Saoirse Ronan overcame ‘Lady Bird,’ jet lag and priceless pebbles to make ‘On Chesil Beach’
Irish actress Saoirse Ronan and director Dominic Cooke talk us through the luscious romantic drama "On Chesil Beach."
Saoirse Ronan had been eyeing the leading role in Ian McEwan’s romantic novel “On Chesil Beach” for quite some time before she was eventually cast. Having shot to prominence with her Academy Award-nominated performance in 2007’s “Atonement,” which was also based on a novel by McEwan, the Irish actress clearly had a professional and personal affinity for the author. It was more than mutual.
“I remember the first time that Ian came to the set of ‘Atonement’ everyone was so nervous, because it was the person who had created it all,” Ronan tells Metro. “Because I was so young that hadn’t sunk in. So for me, I was like, ‘Oh come on, it is only Ian. Come with me I will show you around the set.’ We got along straight away. We clicked and stayed in touch for all of these years.”
But when McEwan was developing “On Chesil Beach” with director Sam Mendes back in 2010, Ronan was just 16 years old, which was too young for the part of Florence. She’s newly married to Edward, and the film primarily focuses on their honeymoon and the fact they are both terrified of consummating their marriage while simultaneously flashing back to reveal how the duo fell in love.
But the movie industry can work in mysterious ways. So while Mendes’ decision to swap “On Chesil Beach” for the James Bond thriller “Skyfall” pushed it into a five-year period of development hell, it also gave Ronan time to grow into the character. “I was the right age when it all came together,” Ronan recalls, while the director’s chair had passed to Dominic Cooke, who says she was the obvious choice.
“I instantly loved the script when I read it,” Cooke says. “I quickly got on board, and around that time ‘Brooklyn’ had come out, and I thought it was a no-brainer that she should do it. Once she committed to doing it, things started to snowball quickly.”
After “Brooklyn” Ronan was very much in demand, though. So much so that for one “very tricky week” she had to combine shooting “Lady Bird” in California and New York with rehearsing and filming “On Chesil Beach” across the pond. “I was shooting ‘Lady Bird,’ I wrapped in Sacramento on the Saturday. Flew into London on the Monday morning. Went straight to the readthrough. Did four days of rehearsals for ‘On Chesil Beach.’ Then on the Thursday flew back to New York. Friday morning at, like, 5 a.m. we started to shoot the ending of Lady Bird.
“And then I flew back and started ‘On Chesil Beach’ on the Monday. So it was an insane week. It is tough. People do that all the time, and I don’t know how they do it.”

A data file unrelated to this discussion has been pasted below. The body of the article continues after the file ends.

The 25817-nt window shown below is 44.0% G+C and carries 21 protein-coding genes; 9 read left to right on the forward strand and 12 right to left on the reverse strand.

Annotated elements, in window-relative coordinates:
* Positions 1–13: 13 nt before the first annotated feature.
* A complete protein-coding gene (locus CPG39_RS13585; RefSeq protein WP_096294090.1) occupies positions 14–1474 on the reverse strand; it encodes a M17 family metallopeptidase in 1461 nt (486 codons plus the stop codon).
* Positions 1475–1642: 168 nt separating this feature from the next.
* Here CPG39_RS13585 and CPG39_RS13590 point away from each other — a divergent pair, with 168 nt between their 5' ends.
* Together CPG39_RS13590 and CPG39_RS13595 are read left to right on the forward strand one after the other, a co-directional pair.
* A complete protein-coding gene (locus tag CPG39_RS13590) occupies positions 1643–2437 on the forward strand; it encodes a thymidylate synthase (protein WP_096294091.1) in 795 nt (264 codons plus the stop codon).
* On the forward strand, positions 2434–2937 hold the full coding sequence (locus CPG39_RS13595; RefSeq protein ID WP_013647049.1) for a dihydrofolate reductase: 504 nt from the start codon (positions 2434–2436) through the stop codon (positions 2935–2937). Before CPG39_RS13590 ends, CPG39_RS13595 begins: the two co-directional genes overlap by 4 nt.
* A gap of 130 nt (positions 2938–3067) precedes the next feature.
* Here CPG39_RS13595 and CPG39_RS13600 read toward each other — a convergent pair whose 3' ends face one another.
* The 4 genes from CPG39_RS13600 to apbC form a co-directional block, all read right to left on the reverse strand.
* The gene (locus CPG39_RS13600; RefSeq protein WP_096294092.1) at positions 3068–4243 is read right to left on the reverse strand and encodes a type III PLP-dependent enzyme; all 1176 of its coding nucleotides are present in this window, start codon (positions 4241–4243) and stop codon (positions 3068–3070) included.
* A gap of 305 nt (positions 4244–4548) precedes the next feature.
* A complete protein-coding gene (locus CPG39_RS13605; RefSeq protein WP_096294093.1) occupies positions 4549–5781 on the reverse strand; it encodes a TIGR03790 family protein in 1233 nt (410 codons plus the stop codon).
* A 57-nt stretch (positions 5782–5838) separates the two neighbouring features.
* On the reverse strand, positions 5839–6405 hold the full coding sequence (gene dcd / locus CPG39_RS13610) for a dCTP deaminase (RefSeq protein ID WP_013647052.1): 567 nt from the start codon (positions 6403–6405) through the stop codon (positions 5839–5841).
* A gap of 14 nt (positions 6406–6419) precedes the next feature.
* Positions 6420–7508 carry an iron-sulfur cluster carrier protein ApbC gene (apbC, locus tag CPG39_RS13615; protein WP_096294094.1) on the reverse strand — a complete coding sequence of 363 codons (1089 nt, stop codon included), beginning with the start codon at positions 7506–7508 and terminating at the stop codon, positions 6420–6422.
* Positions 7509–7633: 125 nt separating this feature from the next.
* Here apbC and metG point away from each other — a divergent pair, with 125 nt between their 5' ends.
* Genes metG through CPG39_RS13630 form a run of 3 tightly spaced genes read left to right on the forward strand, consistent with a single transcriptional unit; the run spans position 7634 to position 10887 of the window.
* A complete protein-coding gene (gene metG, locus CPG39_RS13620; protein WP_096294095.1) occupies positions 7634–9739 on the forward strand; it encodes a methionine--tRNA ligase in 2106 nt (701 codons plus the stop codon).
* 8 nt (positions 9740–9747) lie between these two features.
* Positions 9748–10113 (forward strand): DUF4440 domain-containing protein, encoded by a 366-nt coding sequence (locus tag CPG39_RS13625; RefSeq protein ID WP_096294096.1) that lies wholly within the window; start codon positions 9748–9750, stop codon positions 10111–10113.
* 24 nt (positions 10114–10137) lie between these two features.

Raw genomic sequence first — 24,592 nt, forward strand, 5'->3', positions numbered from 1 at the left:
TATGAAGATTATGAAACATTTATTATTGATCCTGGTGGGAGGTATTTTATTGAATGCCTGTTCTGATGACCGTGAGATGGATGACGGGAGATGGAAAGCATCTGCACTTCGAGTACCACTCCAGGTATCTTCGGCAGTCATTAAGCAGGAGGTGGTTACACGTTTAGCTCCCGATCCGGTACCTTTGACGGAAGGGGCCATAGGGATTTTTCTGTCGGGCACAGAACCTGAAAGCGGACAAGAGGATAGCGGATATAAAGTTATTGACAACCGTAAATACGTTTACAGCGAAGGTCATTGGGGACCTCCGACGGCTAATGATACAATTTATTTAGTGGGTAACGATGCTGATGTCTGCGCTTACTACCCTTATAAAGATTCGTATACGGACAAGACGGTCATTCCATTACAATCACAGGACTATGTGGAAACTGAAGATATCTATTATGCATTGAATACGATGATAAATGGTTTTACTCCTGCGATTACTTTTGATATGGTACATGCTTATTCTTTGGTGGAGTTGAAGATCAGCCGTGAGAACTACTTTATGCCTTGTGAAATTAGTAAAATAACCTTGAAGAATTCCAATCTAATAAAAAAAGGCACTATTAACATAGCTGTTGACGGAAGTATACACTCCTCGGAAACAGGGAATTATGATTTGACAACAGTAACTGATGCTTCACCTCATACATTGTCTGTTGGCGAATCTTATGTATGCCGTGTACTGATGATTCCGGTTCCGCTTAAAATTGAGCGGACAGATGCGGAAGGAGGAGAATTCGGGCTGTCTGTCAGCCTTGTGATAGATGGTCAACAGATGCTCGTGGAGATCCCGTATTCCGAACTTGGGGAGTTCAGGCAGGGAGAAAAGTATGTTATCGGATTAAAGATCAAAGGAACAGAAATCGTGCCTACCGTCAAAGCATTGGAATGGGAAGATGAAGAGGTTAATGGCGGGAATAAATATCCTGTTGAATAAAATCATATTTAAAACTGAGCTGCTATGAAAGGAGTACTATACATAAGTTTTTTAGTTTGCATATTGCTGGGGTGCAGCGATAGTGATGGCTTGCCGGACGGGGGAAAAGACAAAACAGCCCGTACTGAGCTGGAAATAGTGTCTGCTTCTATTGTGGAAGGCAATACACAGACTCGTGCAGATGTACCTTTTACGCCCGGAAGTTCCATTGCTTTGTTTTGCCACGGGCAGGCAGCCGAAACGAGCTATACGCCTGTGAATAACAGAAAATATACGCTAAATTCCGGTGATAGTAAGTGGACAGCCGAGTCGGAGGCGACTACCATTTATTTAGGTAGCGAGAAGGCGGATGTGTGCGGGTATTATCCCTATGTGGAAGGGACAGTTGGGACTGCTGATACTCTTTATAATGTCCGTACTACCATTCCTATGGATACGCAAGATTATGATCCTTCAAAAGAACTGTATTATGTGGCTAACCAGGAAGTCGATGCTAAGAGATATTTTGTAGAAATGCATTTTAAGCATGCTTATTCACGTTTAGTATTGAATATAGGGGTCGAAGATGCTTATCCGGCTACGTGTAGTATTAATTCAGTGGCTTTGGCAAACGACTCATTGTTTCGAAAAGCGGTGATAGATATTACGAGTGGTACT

Through this chaos, Ronan was able to jump back into the mind of Florence with the assistance of a violin, which plays a pivotal part in the film and the story. “What helped, though, was to practice the violin, which kept Florence in the back of my head. Being able to know how to handle the violin and have a relationship with it gave me a good doorway into the character and the film.”
For Cooke, though, no one but Ronan would have sufficed for the film. “The thing about Saoirse is she has a great sense of storytelling but is still completely in all of the scenes and in the moment. She has a great sense of the story and what is important and the function of the scene, she’s really adept at being able to tell the story and the character really well.”
There were more complications to production, though, most notably from the titular beach, which they had to fight to film on. “It is a site of special scientific interest,” explains Cooke. “So for a big chunk of the year you can’t actually even go there. At either end is fine, but this specific strand where we filmed you can’t go, because there are so many rare birds breeding there.
“To get across that lagoon took us ages, because the water is shallow and we had to be so careful not to disturb anything. But it was special. They are very strict about not touching the pebbles.”
That was something McEwan himself learned the hard way, as he was fined over $2,000 after he admitted to taking some of the pebbles from Chesil Beach and keeping them on his desk while writing the novel. “It did seem a little over the top, asking him to return two pebbles,” Cooke says of McEwan’s offense. “But they have these rules to stop other people taking them in large quantities.”
Even after production there was one more minor setback, as it became clear that “Lady Bird” and “On Chesil Beach” were scheduled to be released at the same time. Cooke and his team decided to make way for Greta Gerwig’s feature film debut, which is now looking for a very wise decision. “I finished on it about a year ago. We decided to delay it because ‘Lady Bird’ had come out. The discussion is a lot about Saoirse, and you can’t ask an actress to promote two films at the same time.
“So one has to go first. And they had shot that first, and it just seemed like the honorable thing to do. I think it has worked out really well, because ‘Lady Bird’ was fabulous and such a great success, so that has helped us.”
You can see how “On Chesil Beach” compares when it is released in New York on May 18, before it extends across the country over the next few weeks.